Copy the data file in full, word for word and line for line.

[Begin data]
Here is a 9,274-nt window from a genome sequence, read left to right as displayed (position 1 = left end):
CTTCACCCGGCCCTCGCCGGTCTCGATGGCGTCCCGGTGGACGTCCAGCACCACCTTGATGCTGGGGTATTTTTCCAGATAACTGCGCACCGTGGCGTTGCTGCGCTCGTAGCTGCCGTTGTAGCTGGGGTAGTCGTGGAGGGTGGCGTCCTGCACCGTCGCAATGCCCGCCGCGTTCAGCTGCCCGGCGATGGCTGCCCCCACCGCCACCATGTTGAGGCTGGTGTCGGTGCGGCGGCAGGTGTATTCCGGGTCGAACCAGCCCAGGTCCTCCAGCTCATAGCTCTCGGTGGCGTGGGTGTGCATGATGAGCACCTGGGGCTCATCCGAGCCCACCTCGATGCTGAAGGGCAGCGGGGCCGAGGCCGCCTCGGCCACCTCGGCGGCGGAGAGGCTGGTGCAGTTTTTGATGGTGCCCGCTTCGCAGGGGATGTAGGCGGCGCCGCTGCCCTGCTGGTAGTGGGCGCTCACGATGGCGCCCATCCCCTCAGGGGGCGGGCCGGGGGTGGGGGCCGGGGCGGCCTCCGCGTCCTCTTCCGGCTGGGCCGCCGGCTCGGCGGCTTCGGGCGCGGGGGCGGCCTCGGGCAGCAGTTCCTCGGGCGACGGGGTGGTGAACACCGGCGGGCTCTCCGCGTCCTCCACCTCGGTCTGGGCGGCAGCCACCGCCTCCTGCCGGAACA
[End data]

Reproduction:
Here is a 9,274-nt window from a genome sequence, read left to right as displayed (position 1 = left end):
CTTCACCCGGCCCTCGCCGGTCTCGATGGCGTCCCGGTGGACGTCCAGCACCACCTTGATGCTGGGGTATTTTTCCAGATAACTGCGCACCGTGGCGTTGCTGCGCTCGTAGCTGCCGTTGTAGCTGGGGTAGTCGTGGAGGGTGGCGTCCTGCACCGTCGCAATGCCCGCCGCGTTCAGCTGCCCGGCGATGGCTGCCCCCACCGCCACCATGTTGAGGCTGGTGTCGGTGCGGCGGCAGGTGTATTCCGGGTCGAACCAGCCCAGGTCCTCCAGCTCATAGCTCTCGGTGGCGTGGGTGTGCATGATGAGCACCTGGGGCTCATCCGAGCCCACCTCGATGCTGAAGGGCAGCGGGGCCGAGGCCGCCTCGGCCACCTCGGCGGCGGAGAGGCTGGTGCAGTTTTTGATGGTGCCCGCTTCGCAGGGGATGTAGGCGGCGCCGCTGCCCTGCTGGTAGTGGGCGCTCACGATGGCGCCCATCCCCTCAGGGGGCGGGCCGGGGGTGGGGGCCGGGGCGGCCTCCGCGTCCTCTTCCGGCTGGGCCGCCGGCTCGGCGGCTTCGGGCGCGGGGGCGGCCTCGGGCAGCAGTTCCTCGGGCGACGGGGTGGTGAACACCGGCGGGCTCTCCGCGTCCTCCACCTCGGTCTGGGCGGCAGCCACCGCCTCCTGCCGGAACA